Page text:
January 2021

Have you ever wondered what types of trees can be found around Capital Camps?  On January 27 we will celebrate Tu Bishvat, often called the “birthday of the trees”.   When I think about trees my thoughts turn to camp as I imagine walking from the ropes course to the lake under the shade of a variety of different types of trees.  I recently learned about Ecologist Suzanne Simard’s research showing how trees appear to communicate and cooperate with one another.  Dr. Simard explained how trees use underground root networks to share resources; how established trees help the next generation grow; and how this collaboration benefits the entire forest community.  As we celebrate Tu Bishvat, we can look up at the trees to learn important lessons about our own interconnectedness.  

At the core of the Capital Camps experience is an interconnectedness between each individual and our camp community.  Each camper and staff member brings to camp unique gifts and talents.  We talk about “different strokes for different folks,” and how being inclusive means learning to accept our friends for who they truly are.  It is in this accepting environment where we find we can be our best selves. It is precisely our connection to each other at camp that helps us grow.  There is a lot of individual choice built into the camp routine, from daily chuggim (electives) to weekly Shaboptions (Shabbat choice activities), but there are also times where campers need to work as a team.  It is not always easy collaborating with peers in the bunk.  Experiencing life as part of a bunk, village and camp community is an integral part of a Capital Camps summer.  We provide opportunities to experience communal living with unrelated peers, to understand responsibility for others and to appreciate how individual actions impact the larger community.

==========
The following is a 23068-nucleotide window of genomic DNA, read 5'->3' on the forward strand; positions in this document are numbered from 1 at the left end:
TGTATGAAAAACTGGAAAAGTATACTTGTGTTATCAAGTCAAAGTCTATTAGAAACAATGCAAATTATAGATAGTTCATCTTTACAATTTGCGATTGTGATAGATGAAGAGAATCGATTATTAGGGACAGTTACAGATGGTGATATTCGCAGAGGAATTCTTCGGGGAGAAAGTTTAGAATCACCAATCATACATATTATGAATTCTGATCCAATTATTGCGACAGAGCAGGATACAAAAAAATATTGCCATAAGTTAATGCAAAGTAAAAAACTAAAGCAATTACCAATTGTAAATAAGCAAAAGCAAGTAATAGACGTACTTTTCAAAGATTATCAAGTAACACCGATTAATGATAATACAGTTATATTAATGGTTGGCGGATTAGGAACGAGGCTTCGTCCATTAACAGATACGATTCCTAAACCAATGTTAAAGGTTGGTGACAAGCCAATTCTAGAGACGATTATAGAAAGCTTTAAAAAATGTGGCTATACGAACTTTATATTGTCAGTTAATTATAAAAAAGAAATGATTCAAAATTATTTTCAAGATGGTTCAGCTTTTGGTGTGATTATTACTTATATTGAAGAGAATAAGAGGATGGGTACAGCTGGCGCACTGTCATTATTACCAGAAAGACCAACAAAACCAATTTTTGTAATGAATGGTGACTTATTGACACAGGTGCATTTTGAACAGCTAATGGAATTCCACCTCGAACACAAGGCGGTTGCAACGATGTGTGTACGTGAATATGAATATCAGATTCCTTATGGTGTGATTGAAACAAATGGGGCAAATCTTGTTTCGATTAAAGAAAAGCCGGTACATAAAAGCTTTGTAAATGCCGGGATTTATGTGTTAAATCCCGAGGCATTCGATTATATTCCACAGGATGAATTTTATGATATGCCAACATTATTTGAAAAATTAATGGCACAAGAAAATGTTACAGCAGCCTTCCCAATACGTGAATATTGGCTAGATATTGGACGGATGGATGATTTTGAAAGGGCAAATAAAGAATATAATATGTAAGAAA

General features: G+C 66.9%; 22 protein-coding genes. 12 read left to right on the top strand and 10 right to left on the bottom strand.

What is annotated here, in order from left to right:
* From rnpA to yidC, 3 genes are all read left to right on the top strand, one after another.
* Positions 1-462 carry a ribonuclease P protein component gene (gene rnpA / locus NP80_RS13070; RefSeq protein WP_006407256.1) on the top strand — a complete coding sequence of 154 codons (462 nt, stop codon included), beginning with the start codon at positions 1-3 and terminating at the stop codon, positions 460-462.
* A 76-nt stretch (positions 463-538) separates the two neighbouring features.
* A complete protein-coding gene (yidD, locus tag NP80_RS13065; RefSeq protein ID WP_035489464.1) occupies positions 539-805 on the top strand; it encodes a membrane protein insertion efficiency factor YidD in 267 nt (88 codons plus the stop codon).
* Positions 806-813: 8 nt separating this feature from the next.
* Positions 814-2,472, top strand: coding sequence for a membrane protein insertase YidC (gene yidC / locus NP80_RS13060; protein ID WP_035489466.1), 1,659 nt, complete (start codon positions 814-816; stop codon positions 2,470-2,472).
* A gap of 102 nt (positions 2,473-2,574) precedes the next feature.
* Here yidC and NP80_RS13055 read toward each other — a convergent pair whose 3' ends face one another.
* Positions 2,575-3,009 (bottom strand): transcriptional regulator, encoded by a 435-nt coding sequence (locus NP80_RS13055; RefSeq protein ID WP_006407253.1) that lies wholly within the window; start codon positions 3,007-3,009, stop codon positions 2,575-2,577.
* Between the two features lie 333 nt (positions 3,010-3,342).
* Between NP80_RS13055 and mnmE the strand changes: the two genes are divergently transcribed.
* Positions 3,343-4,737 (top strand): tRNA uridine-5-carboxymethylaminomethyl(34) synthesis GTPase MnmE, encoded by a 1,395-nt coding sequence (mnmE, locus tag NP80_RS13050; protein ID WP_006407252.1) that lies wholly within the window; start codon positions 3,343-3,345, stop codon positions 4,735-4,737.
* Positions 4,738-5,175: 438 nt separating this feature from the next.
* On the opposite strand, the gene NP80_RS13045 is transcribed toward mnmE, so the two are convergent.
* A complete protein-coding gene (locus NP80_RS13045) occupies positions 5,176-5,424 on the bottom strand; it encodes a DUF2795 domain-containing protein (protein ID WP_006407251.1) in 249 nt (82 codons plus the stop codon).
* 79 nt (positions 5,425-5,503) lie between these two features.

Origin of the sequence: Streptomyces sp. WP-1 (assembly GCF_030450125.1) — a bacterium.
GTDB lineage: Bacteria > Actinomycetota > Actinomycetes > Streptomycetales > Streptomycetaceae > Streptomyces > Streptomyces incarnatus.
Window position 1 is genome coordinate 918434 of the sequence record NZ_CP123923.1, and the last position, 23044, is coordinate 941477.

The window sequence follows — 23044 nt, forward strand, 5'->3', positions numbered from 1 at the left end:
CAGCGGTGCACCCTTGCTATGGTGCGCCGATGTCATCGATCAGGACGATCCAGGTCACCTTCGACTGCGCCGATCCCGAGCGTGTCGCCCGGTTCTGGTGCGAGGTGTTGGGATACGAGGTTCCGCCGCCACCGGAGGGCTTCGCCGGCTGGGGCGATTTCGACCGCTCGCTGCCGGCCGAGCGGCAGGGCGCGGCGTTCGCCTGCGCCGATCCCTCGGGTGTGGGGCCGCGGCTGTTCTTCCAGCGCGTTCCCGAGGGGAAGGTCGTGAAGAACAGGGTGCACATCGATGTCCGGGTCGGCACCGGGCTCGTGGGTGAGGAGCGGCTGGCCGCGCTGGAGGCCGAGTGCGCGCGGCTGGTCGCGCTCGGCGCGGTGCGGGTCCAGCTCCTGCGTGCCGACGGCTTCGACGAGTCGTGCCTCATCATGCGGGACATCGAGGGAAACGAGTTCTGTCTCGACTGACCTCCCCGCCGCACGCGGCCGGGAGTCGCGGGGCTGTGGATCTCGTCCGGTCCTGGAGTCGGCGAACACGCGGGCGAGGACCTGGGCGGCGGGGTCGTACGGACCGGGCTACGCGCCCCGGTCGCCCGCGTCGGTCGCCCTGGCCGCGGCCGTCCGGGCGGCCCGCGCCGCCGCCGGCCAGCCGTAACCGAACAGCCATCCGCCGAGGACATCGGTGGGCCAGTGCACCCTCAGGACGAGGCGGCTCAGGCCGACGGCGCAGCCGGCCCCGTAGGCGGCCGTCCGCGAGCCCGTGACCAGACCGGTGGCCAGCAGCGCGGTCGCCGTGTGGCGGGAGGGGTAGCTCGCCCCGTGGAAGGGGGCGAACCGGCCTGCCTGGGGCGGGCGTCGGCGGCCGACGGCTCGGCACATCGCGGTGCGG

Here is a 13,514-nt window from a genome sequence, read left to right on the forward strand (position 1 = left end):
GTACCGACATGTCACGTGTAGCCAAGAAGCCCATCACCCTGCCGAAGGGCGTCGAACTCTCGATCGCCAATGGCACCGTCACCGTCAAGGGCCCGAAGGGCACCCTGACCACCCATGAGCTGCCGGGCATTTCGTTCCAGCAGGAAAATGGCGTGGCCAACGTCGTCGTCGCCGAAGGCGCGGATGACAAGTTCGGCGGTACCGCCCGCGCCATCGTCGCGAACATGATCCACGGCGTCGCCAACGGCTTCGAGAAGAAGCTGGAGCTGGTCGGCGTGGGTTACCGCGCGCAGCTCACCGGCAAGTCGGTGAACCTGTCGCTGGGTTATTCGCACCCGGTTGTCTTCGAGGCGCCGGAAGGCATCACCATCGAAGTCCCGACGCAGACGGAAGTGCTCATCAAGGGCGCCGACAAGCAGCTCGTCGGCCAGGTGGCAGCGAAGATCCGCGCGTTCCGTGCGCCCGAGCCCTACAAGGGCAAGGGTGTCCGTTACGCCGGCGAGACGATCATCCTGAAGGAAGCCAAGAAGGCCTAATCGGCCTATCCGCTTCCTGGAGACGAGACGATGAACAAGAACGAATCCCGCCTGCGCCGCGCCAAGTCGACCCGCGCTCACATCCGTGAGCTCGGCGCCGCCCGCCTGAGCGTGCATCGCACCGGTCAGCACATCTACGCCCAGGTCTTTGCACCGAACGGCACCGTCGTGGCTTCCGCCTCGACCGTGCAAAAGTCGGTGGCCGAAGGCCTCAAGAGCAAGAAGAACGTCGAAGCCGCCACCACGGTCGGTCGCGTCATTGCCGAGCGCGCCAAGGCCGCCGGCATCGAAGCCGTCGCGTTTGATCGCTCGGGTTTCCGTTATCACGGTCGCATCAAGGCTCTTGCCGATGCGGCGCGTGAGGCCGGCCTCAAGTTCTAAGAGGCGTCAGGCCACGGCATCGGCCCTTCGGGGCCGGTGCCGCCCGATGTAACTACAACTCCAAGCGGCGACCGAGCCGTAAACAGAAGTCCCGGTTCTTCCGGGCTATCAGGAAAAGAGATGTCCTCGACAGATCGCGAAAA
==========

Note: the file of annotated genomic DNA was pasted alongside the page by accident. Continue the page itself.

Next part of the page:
I love Dr. Simard’s imagery of the “Mother Tree” supporting new trees and supplying them with the nutrients they need to grow.  Similarly, our counselors are role models who nurture our campers.  We are currently recruiting this year’s team of hardworking, mature and motivated individuals who display a clear understanding of camp core values. Our summer staff bring camp to life and they in turn grow from the experience.

In addition to celebrating Tu Bishvat in January we also celebrate Martin Luther King Jr. Day.  Dr. King said, We are tied together in the single garment of destiny, caught in an inescapable network of mutuality.  And whatever affects one directly affects all indirectly.  For some strange reason I can never be what I ought to be until you are what you ought to be.”   This is true for camp as much as it is true for the world around us. We work to help each individual be who they ought to be so that collectively we can be the community we need to be.

This summer we will double down on what we do best, helping campers grow and build community.  Our campers will return to all the arts, sports, aquatics and outdoor adventures that they love, enjoying as individuals or shared experience.  We can’t wait to cheer for each new accomplishment and we are looking forward to the quiet cabin time talks with counselors and good friends.  As our campers scurry from the ropes course to the lake, a caring counselor will remind them to pause to look up at the White Oak, Maple, Ash, Red Oak and Pine trees and be thankful that we are all able to be at camp together.

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